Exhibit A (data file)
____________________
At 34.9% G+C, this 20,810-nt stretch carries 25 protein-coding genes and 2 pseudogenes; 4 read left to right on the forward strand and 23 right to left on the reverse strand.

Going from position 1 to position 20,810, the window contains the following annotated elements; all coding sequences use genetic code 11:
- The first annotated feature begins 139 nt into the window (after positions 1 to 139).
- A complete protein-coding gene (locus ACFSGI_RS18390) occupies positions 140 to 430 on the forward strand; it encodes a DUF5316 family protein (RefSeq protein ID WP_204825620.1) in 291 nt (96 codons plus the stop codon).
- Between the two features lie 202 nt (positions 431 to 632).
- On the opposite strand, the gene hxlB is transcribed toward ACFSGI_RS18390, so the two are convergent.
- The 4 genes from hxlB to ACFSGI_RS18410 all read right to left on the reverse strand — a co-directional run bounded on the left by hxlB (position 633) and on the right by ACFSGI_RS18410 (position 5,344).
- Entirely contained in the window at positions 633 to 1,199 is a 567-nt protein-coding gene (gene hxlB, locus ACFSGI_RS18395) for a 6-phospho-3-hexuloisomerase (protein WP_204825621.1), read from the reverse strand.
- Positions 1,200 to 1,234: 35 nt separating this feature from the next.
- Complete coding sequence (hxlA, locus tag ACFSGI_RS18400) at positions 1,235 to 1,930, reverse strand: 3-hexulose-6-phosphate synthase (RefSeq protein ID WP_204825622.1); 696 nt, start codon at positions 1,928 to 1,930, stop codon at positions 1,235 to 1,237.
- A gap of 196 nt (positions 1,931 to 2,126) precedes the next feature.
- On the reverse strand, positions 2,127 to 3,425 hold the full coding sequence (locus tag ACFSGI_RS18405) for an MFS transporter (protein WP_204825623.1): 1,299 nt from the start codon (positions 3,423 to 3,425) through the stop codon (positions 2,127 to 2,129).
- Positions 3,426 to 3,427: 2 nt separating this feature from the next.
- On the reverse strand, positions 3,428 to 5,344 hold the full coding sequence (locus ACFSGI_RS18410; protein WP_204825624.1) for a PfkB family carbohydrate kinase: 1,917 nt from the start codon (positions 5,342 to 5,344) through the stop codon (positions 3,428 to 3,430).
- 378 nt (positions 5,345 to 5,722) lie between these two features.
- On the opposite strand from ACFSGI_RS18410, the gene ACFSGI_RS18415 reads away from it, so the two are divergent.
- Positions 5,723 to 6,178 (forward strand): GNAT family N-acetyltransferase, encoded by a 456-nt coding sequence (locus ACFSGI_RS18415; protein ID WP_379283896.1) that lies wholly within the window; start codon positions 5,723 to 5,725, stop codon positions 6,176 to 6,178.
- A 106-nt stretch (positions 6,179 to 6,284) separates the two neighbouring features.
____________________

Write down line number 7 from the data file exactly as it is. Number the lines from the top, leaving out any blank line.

- The 4 genes from hxlB to ACFSGI_RS18410 all read right to left on the reverse strand — a co-directional run bounded on the left by hxlB (position 633) and on the right by ACFSGI_RS18410 (position 5,344).